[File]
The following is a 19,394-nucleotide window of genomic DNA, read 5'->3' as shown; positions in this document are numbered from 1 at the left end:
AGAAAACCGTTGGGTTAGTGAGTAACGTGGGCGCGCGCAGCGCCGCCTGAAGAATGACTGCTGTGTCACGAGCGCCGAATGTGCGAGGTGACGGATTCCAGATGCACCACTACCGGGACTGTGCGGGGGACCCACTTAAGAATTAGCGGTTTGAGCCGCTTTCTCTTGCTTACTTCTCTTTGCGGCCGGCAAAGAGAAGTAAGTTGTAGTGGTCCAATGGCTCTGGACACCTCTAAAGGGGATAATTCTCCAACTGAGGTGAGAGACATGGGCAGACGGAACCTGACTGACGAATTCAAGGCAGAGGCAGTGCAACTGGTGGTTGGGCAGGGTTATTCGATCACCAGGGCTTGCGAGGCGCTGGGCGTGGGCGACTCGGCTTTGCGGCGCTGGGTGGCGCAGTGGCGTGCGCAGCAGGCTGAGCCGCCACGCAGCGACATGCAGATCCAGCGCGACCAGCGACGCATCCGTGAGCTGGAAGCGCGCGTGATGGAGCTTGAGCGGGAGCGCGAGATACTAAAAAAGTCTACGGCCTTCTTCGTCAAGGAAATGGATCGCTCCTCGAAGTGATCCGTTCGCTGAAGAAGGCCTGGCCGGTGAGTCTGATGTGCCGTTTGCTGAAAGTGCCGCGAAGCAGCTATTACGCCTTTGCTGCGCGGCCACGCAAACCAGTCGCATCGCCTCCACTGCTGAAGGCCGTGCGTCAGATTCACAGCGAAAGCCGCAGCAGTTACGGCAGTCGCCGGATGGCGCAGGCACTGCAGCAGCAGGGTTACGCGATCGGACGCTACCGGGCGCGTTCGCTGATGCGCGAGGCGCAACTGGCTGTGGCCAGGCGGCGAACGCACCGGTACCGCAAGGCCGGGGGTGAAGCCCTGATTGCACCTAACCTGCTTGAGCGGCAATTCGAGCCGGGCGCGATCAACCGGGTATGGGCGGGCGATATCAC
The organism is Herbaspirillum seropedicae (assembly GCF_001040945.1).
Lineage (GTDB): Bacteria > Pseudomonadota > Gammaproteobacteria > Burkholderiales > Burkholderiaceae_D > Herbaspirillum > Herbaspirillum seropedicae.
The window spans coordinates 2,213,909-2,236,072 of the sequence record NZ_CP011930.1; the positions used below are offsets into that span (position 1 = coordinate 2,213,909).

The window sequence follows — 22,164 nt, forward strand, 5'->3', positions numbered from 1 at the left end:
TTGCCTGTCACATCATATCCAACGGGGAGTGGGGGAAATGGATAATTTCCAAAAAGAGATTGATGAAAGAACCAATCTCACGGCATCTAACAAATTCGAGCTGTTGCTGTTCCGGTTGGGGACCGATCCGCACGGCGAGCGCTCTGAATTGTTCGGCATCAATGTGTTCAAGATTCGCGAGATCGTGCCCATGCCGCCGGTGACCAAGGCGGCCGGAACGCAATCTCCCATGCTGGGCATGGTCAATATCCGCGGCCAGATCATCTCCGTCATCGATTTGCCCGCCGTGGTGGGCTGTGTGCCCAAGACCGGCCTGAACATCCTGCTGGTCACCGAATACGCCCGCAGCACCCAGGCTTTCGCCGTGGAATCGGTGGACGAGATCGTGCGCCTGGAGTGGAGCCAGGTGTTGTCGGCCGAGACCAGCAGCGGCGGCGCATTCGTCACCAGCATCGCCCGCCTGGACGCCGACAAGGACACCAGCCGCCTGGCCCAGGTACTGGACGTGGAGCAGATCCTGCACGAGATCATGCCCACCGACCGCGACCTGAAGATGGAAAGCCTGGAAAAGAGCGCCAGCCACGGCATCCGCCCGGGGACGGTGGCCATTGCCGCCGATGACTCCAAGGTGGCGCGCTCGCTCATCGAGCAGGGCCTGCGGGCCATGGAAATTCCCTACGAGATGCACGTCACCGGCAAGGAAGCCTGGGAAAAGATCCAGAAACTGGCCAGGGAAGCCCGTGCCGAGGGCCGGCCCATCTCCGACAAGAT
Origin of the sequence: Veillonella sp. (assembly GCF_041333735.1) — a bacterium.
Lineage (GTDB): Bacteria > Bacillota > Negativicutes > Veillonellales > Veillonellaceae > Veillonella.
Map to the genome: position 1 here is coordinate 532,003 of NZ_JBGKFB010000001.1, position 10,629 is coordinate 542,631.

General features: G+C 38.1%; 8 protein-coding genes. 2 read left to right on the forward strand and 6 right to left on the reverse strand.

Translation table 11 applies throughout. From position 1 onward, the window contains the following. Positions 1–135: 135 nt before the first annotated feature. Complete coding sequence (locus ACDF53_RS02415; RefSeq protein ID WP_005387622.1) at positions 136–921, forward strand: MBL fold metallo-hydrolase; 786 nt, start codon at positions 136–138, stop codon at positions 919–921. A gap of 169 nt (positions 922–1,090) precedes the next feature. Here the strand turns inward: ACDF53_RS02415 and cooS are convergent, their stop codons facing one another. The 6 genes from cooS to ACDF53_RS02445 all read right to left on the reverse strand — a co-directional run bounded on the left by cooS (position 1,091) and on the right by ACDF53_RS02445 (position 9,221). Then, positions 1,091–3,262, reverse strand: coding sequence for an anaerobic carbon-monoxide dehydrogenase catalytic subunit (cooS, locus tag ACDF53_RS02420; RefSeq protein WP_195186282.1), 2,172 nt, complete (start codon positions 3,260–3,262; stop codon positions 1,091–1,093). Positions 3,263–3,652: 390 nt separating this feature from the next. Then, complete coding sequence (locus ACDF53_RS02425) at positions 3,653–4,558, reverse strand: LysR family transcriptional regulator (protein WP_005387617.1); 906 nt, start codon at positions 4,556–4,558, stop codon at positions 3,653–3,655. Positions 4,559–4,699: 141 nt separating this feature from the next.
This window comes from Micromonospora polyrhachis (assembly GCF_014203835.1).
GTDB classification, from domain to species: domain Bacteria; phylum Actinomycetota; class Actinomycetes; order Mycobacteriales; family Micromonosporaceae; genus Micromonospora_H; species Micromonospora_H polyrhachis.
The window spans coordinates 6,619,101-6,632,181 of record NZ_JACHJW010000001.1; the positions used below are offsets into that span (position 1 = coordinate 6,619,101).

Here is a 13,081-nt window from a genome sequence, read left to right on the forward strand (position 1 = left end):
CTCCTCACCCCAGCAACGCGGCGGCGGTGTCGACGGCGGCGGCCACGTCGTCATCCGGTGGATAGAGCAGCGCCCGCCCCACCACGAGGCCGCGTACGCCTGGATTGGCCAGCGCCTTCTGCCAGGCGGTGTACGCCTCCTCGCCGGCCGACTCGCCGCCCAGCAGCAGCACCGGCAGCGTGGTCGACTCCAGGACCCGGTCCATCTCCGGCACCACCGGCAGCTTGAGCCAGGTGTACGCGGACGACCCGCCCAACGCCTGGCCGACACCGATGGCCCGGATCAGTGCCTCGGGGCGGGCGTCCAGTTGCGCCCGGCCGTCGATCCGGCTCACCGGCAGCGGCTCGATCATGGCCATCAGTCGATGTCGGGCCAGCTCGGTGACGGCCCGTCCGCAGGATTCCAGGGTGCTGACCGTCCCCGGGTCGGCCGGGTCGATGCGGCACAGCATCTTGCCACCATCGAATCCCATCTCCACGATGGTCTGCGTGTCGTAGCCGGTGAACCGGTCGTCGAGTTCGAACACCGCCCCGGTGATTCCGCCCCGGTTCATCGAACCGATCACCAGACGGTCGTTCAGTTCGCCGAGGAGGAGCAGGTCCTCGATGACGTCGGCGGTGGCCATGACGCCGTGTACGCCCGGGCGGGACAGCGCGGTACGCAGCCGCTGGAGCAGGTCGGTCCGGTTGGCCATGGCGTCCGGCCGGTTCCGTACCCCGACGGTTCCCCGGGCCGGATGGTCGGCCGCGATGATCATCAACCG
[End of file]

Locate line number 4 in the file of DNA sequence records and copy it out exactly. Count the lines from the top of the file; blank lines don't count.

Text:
Lineage (GTDB): Bacteria > Pseudomonadota > Gammaproteobacteria > Burkholderiales > Burkholderiaceae_D > Herbaspirillum > Herbaspirillum seropedicae.